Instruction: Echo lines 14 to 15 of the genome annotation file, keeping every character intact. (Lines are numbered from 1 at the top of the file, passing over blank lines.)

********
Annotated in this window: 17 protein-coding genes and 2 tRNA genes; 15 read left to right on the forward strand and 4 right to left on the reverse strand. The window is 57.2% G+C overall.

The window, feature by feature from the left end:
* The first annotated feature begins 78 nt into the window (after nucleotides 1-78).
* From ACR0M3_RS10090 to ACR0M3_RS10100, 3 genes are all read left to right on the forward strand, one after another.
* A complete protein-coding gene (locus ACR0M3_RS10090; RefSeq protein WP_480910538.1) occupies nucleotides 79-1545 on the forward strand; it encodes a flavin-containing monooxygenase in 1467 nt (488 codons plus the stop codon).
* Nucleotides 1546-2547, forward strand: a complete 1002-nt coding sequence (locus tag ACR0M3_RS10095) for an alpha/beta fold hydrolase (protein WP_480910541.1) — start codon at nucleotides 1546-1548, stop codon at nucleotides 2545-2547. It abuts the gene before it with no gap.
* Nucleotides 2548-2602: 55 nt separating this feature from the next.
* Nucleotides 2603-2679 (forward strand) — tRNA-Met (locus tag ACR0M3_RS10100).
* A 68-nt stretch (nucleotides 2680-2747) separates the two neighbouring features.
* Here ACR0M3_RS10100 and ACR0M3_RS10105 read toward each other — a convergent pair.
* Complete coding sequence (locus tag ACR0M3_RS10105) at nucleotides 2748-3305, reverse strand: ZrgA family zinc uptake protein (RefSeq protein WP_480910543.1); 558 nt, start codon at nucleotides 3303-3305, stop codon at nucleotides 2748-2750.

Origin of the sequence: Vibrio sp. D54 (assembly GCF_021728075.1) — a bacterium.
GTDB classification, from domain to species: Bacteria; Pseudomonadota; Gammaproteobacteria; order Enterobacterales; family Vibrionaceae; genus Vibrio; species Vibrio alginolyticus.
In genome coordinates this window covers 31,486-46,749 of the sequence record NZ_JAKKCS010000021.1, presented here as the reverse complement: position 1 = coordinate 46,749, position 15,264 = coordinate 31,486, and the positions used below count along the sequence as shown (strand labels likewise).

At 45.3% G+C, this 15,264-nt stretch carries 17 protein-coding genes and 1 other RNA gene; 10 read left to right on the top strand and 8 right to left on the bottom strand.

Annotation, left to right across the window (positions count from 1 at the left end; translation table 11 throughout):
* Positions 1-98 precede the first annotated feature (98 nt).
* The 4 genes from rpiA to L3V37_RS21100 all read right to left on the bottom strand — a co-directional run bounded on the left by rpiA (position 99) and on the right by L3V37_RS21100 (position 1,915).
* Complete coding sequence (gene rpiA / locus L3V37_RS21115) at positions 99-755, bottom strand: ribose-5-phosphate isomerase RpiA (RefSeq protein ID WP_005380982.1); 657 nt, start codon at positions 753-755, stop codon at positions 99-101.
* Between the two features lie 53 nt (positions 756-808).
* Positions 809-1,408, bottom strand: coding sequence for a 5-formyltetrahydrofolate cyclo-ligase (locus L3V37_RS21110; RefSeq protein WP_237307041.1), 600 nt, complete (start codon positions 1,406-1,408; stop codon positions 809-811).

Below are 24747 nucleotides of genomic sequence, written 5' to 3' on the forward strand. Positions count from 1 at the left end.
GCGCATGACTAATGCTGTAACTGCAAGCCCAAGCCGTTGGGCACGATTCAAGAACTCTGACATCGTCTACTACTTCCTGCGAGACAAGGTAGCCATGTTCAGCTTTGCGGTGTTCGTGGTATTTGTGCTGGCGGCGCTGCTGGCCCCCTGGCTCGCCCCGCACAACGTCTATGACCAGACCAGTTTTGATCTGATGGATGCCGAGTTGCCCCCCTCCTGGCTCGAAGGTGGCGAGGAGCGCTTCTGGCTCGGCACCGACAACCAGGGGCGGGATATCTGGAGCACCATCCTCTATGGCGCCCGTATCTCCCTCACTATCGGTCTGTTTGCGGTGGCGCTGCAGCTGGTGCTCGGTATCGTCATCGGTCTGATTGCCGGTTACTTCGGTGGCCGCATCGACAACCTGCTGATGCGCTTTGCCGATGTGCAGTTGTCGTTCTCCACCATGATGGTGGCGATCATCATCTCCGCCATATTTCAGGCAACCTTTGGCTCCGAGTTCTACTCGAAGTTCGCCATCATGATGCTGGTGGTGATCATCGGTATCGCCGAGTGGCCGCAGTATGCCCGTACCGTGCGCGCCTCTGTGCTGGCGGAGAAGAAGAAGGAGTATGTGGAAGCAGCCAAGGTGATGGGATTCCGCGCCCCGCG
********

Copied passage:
In genome coordinates this window covers 31,486-46,749 of the sequence record NZ_JAKKCS010000021.1, presented here as the reverse complement: position 1 = coordinate 46,749, position 15,264 = coordinate 31,486, and the positions used below count along the sequence as shown (strand labels likewise).

At 45.3% G+C, this 15,264-nt stretch carries 17 protein-coding genes and 1 other RNA gene; 10 read left to right on the top strand and 8 right to left on the bottom strand.